Wednesday, August 28, 2013

30 Books to Read on Contemporary China

Part of my small personal library
Yesterday, Prof. Jon Sullivan, China specialist and a political scientist at the University of Nottingham released a reading list of 30 books on the introduction of contemporary China in his website. While going through the list, I felt that he chose nearly all the issues that are essentially connected to China, but he missed a very important issue, which China believes as one of their core interest. For China, Tibet is not just merely a so called  Western Treasure House, but also holds a very important strategic position in the political field. I have requested Prof. Sullivan to include Tibet, or else the minority issues in his reading list, which I believe he is receptive of the idea. He responded to my tweet asking for some Tibet related books.

Irrespective of whether Tibet be included in the reading list or not, I think his recommendation of 30 books on the introduction of contemporary China is a great collection which consist diverse issues and hence are worth to read, especially the students and the China observers. 

Another interesting part of his reading list is that it is also followed by the twitter accounts of the authors.

30 Books to Read on Contemporary China:
1) Kerry Brown-Contemporary China (Palgrave 2013). @Bkerrychina

2) Tony Saich, Governance and Politics of China (3rd Edition, Palgrave, 2011).

3) William Callahan, China Dreams: 20 Visions of the Future (Oxford, 2013)

4) Orville Schell and John Delury, Wealth and Power: China’s Long March to the Twenty First Century. (Little Brown, 2013). @orvilleschell & @JohnDelury

5) Richard McGregor, The Party: The Secret World of China’s Communist Rulers (Penguin, 2011). @mcgregorrichard

6) Joseph Fewsmith, The logic and limits of political reform in China (Cambridge, 2013)

7) Johan Lagerkvist, After the Internet, Before Democracy (Lang, 2010). @Chinaroader

8) Barry Naughton, The Chinese Economy: Transitions and Growth (MIT, 2007).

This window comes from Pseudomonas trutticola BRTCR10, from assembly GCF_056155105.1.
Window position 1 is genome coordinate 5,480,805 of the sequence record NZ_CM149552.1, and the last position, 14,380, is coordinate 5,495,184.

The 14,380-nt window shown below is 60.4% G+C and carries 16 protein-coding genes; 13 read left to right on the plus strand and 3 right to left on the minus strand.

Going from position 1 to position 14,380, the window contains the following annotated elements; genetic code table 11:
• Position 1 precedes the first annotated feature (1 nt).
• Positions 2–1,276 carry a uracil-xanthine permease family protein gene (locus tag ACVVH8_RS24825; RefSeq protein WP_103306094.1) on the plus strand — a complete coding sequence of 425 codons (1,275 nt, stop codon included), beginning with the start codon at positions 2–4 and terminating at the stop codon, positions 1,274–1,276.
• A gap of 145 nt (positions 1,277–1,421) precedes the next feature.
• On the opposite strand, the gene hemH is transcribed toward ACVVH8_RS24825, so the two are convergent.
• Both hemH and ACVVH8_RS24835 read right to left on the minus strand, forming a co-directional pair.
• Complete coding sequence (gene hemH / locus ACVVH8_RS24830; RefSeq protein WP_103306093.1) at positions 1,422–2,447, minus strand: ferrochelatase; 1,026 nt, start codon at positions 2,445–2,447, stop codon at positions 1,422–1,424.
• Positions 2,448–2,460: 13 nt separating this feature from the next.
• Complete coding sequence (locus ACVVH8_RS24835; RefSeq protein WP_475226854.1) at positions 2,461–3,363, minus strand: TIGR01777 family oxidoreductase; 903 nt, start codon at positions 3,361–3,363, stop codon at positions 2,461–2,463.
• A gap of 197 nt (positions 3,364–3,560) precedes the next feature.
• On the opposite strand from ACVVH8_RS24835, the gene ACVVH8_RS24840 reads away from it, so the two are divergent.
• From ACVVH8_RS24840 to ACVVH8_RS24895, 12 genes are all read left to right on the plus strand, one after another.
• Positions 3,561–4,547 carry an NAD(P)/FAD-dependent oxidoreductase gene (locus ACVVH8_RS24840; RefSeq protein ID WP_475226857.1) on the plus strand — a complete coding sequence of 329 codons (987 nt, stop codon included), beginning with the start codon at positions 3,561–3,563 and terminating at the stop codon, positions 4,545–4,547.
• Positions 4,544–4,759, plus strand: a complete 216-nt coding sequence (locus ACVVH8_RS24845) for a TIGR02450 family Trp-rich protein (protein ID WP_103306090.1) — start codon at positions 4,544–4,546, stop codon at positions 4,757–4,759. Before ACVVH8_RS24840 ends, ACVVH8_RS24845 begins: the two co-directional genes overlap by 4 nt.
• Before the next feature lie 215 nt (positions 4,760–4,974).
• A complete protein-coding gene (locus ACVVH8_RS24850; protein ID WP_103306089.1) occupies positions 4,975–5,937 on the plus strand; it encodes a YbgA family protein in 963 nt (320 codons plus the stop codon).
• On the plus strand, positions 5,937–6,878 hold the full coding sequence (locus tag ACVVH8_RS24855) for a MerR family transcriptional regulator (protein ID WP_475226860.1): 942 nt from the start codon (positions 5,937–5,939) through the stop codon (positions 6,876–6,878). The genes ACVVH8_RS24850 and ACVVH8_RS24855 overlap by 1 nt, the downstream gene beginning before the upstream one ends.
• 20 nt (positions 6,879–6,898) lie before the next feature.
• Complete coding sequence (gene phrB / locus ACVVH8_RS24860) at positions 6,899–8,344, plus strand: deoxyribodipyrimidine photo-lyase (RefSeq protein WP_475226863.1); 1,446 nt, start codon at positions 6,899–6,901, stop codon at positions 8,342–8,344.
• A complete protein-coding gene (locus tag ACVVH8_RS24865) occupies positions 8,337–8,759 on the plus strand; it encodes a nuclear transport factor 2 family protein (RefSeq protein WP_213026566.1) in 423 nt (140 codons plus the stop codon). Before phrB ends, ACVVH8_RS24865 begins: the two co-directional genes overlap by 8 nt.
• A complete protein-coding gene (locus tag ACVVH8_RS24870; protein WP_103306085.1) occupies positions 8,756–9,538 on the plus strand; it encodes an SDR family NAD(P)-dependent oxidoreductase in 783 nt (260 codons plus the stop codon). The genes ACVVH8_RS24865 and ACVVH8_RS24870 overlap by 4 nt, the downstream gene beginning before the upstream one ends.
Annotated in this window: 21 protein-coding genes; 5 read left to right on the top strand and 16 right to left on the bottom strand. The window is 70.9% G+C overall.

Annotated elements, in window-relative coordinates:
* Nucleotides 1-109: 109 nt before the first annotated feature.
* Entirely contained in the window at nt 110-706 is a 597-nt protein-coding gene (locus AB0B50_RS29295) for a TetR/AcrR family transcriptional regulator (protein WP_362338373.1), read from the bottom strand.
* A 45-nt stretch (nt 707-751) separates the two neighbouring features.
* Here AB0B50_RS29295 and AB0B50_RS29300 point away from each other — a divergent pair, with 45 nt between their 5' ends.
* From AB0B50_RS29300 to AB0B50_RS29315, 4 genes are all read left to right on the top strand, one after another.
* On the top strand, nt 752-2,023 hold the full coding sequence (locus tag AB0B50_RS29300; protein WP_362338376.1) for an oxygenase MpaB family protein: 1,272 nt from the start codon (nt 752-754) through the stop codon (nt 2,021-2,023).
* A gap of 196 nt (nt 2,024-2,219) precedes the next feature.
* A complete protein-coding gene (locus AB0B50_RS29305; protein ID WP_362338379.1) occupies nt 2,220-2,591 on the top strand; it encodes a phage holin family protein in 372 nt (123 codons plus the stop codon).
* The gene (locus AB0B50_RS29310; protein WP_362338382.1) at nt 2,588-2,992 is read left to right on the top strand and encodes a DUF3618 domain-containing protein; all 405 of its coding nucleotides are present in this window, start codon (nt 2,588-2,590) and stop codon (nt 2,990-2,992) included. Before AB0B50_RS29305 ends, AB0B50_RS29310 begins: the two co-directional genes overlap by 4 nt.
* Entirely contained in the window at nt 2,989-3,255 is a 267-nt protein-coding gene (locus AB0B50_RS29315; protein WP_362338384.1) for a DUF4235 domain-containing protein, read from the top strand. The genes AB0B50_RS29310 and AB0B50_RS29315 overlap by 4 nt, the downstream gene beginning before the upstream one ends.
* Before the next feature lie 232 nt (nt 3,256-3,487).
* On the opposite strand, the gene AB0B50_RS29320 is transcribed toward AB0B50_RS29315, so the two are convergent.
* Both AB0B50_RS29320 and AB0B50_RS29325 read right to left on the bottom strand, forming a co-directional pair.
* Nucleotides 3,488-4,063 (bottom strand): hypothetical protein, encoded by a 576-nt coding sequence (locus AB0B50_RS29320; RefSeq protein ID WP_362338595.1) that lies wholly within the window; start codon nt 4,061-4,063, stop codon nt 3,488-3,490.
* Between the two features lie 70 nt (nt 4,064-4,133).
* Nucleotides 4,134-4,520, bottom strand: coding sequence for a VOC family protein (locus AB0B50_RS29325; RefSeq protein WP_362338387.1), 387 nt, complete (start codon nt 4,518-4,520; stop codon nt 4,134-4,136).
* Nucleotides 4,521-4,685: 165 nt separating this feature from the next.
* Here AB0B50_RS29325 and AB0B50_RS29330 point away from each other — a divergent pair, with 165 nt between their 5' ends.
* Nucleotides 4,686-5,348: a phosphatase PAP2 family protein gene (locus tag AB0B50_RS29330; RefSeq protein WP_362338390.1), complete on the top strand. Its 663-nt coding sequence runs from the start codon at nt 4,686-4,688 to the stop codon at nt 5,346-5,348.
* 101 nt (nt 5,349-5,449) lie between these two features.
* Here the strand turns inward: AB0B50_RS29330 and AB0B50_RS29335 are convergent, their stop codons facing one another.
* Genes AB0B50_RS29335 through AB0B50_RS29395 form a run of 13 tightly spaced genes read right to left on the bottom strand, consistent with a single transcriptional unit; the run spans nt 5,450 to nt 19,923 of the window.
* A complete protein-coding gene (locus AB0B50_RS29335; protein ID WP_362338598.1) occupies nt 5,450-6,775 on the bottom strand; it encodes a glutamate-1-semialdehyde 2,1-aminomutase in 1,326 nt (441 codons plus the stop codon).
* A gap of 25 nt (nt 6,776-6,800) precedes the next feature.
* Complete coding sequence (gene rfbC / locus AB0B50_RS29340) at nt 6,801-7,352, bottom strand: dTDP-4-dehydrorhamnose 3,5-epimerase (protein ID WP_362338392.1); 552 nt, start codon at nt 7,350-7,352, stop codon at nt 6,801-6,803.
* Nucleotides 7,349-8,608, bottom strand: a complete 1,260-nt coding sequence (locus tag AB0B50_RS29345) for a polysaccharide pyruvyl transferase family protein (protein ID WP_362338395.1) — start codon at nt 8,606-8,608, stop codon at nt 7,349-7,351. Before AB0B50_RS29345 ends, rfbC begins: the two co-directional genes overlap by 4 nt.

9) Elizabeth Economy, River Runs Black (Cornell, 2010). @LizEconomy

10) Jonathan Watts, When a billion Chinese jump (Faber, 2010). @jonathanwatts

11) Kevin O’Brien and Li Lianjiang, Rightful Resistance in Rural China (Cambridge, 2006).

12) Lily L. Tsai, Accountability without Democracy: Solidary groups and public goods provision in rural China (Cambridge, 2007)

13) Susan Shirk, China: Fragile Superpower (Oxford, 2007).

14) William Callahan, China: The Pessoptimist Nation (Cambridge, 2010).

15) Robert Sutter, Chinese Foreign Relations: Power and Policy since the Cold War (Rowman & Littlefield, 2008).

16) Taylor Fravel, Strong Borders, Secure Nation (Princeton, 2011). @fravel

17) Nathan and Scobell, China’s Search for Security (Columbia, 2012).

18) David Sambaugh, China Goes Global (Oxford, 2013).

19) Joshua Kurlantzick, Charm Offensive: How China’s Soft Power Is Transforming the World. (Yale, 2007). @JoshKurlantzick

20) Deborah Brautigam, The Dragon’s Gift: The Real Story of China in Africa (Oxford, 2011). @D_Brautigam

21) Susan Shirk (ed), Changing Media, Changing China (Oxford, 2011).

22) Doug Young, The Party Line: How the media dictates public opinion in modern China (Wiley, 2013).

23) Anne-Marie Brady, Marketing Dictatorship: Propaganda and Thought Work in Contemporary China. (Rowman and Littlefield, 2008).

24) Guobin Yang, The Power of the Internet in China (Columbia, 2009). @Yangguobin

25) Zheng Yongnian, Technological empowerment: The Internet, State, and Society in China. (Stanford, 2008).

26) Kevin O’Brien (ed), Popular Protest in China (Harvard, 2008).

27) Shah & Wasserstrom (eds), Chinese Characters (Berkeley, 2012). @angshah & @jwassers

28) Teresa Wright, Accepting Authoritarianism: Sate-Society Relations in China’s Reform Era (Stanford, 2010).

29) Bruce Jacobs, Democratizing Taiwan. (Brill, 2012).

30) Lee Ambrozy (ed/tr), Ai Weiwei’s Blog. (MIT, 2011). @LeeAmbrozy

Visit Prof. Jon Sullivan's and follow his tweet at @jonsullivan.

However, if anyone interested on China studies, there is a compilation of books on China, prepared by Lubna Malik and Lynn White of Woodrow Wilson School, Politics Department, East Asian Studies Program, Princeton University, Winter 2007-2008 Edition.
Click here to view:

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